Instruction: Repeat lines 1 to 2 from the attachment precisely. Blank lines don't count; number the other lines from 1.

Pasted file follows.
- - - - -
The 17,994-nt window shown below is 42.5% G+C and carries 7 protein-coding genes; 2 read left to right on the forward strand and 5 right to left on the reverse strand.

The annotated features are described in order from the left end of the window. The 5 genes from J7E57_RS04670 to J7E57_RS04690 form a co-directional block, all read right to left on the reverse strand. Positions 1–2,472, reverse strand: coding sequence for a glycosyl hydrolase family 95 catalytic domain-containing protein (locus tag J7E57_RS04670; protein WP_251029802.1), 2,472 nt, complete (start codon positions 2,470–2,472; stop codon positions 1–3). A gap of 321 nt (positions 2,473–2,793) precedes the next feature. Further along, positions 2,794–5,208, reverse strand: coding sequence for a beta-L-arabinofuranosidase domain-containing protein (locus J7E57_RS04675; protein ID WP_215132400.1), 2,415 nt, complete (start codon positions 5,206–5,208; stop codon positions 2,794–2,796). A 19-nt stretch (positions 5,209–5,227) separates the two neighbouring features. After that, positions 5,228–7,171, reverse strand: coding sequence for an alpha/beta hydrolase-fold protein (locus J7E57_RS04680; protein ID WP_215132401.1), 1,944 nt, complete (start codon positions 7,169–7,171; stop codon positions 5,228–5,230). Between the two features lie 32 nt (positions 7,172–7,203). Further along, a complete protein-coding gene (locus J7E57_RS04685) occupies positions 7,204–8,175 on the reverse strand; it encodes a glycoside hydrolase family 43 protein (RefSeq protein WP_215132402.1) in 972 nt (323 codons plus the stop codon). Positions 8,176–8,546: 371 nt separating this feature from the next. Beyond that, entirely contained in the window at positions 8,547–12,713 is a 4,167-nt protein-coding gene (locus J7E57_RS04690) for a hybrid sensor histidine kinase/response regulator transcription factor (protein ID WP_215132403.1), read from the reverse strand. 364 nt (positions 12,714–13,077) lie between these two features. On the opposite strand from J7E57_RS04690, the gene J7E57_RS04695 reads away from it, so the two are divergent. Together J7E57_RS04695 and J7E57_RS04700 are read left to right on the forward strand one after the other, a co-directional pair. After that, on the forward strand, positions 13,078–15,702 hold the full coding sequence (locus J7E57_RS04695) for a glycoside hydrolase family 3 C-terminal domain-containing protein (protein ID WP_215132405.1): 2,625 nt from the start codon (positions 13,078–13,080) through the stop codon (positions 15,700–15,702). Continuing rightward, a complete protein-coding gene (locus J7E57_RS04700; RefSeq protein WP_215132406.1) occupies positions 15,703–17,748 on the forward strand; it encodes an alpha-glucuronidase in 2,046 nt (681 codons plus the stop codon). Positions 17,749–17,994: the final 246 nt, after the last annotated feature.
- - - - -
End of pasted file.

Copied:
The 17,994-nt window shown below is 42.5% G+C and carries 7 protein-coding genes; 2 read left to right on the forward strand and 5 right to left on the reverse strand.

The annotated features are described in order from the left end of the window. The 5 genes from J7E57_RS04670 to J7E57_RS04690 form a co-directional block, all read right to left on the reverse strand. Positions 1–2,472, reverse strand: coding sequence for a glycosyl hydrolase family 95 catalytic domain-containing protein (locus tag J7E57_RS04670; protein WP_251029802.1), 2,472 nt, complete (start codon positions 2,470–2,472; stop codon positions 1–3). A gap of 321 nt (positions 2,473–2,793) precedes the next feature. Further along, positions 2,794–5,208, reverse strand: coding sequence for a beta-L-arabinofuranosidase domain-containing protein (locus J7E57_RS04675; protein ID WP_215132400.1), 2,415 nt, complete (start codon positions 5,206–5,208; stop codon positions 2,794–2,796). A 19-nt stretch (positions 5,209–5,227) separates the two neighbouring features. After that, positions 5,228–7,171, reverse strand: coding sequence for an alpha/beta hydrolase-fold protein (locus J7E57_RS04680; protein ID WP_215132401.1), 1,944 nt, complete (start codon positions 7,169–7,171; stop codon positions 5,228–5,230). Between the two features lie 32 nt (positions 7,172–7,203). Further along, a complete protein-coding gene (locus J7E57_RS04685) occupies positions 7,204–8,175 on the reverse strand; it encodes a glycoside hydrolase family 43 protein (RefSeq protein WP_215132402.1) in 972 nt (323 codons plus the stop codon). Positions 8,176–8,546: 371 nt separating this feature from the next. Beyond that, entirely contained in the window at positions 8,547–12,713 is a 4,167-nt protein-coding gene (locus J7E57_RS04690) for a hybrid sensor histidine kinase/response regulator transcription factor (protein ID WP_215132403.1), read from the reverse strand. 364 nt (positions 12,714–13,077) lie between these two features. On the opposite strand from J7E57_RS04690, the gene J7E57_RS04695 reads away from it, so the two are divergent. Together J7E57_RS04695 and J7E57_RS04700 are read left to right on the forward strand one after the other, a co-directional pair. After that, on the forward strand, positions 13,078–15,702 hold the full coding sequence (locus J7E57_RS04695) for a glycoside hydrolase family 3 C-terminal domain-containing protein (protein ID WP_215132405.1): 2,625 nt from the start codon (positions 13,078–13,080) through the stop codon (positions 15,700–15,702). Continuing rightward, a complete protein-coding gene (locus J7E57_RS04700; RefSeq protein WP_215132406.1) occupies positions 15,703–17,748 on the forward strand; it encodes an alpha-glucuronidase in 2,046 nt (681 codons plus the stop codon). Positions 17,749–17,994: the final 246 nt, after the last annotated feature.